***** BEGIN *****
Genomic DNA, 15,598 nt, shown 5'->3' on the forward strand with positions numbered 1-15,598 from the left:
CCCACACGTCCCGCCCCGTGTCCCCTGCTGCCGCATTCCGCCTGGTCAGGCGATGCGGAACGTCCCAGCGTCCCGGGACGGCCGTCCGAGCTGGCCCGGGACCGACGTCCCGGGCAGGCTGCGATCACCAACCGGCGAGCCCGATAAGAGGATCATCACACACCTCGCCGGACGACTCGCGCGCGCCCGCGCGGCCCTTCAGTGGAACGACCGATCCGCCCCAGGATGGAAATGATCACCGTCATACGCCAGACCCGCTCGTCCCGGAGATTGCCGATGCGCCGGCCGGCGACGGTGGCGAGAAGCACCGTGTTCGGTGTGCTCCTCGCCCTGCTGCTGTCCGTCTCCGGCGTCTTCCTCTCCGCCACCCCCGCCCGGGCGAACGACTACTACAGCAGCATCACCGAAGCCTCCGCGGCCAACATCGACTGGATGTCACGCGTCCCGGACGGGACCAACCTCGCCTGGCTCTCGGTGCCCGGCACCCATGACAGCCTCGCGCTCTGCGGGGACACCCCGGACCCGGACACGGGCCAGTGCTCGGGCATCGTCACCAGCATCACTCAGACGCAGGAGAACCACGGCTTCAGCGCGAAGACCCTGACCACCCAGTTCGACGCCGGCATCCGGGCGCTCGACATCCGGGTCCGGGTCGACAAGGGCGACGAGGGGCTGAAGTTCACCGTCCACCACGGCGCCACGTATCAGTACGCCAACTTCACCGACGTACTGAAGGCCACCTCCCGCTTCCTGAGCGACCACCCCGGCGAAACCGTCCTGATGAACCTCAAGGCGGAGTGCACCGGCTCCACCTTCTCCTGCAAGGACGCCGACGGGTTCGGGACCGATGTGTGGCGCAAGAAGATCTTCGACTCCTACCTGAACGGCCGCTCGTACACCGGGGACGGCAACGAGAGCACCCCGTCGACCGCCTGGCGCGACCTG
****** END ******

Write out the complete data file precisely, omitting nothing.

Genomic DNA, 15,598 nt, shown 5'->3' on the forward strand with positions numbered 1-15,598 from the left:
CCCACACGTCCCGCCCCGTGTCCCCTGCTGCCGCATTCCGCCTGGTCAGGCGATGCGGAACGTCCCAGCGTCCCGGGACGGCCGTCCGAGCTGGCCCGGGACCGACGTCCCGGGCAGGCTGCGATCACCAACCGGCGAGCCCGATAAGAGGATCATCACACACCTCGCCGGACGACTCGCGCGCGCCCGCGCGGCCCTTCAGTGGAACGACCGATCCGCCCCAGGATGGAAATGATCACCGTCATACGCCAGACCCGCTCGTCCCGGAGATTGCCGATGCGCCGGCCGGCGACGGTGGCGAGAAGCACCGTGTTCGGTGTGCTCCTCGCCCTGCTGCTGTCCGTCTCCGGCGTCTTCCTCTCCGCCACCCCCGCCCGGGCGAACGACTACTACAGCAGCATCACCGAAGCCTCCGCGGCCAACATCGACTGGATGTCACGCGTCCCGGACGGGACCAACCTCGCCTGGCTCTCGGTGCCCGGCACCCATGACAGCCTCGCGCTCTGCGGGGACACCCCGGACCCGGACACGGGCCAGTGCTCGGGCATCGTCACCAGCATCACTCAGACGCAGGAGAACCACGGCTTCAGCGCGAAGACCCTGACCACCCAGTTCGACGCCGGCATCCGGGCGCTCGACATCCGGGTCCGGGTCGACAAGGGCGACGAGGGGCTGAAGTTCACCGTCCACCACGGCGCCACGTATCAGTACGCCAACTTCACCGACGTACTGAAGGCCACCTCCCGCTTCCTGAGCGACCACCCCGGCGAAACCGTCCTGATGAACCTCAAGGCGGAGTGCACCGGCTCCACCTTCTCCTGCAAGGACGCCGACGGGTTCGGGACCGATGTGTGGCGCAAGAAGATCTTCGACTCCTACCTGAACGGCCGCTCGTACACCGGGGACGGCAACGAGAGCACCCCGTCGACCGCCTGGCGCGACCTG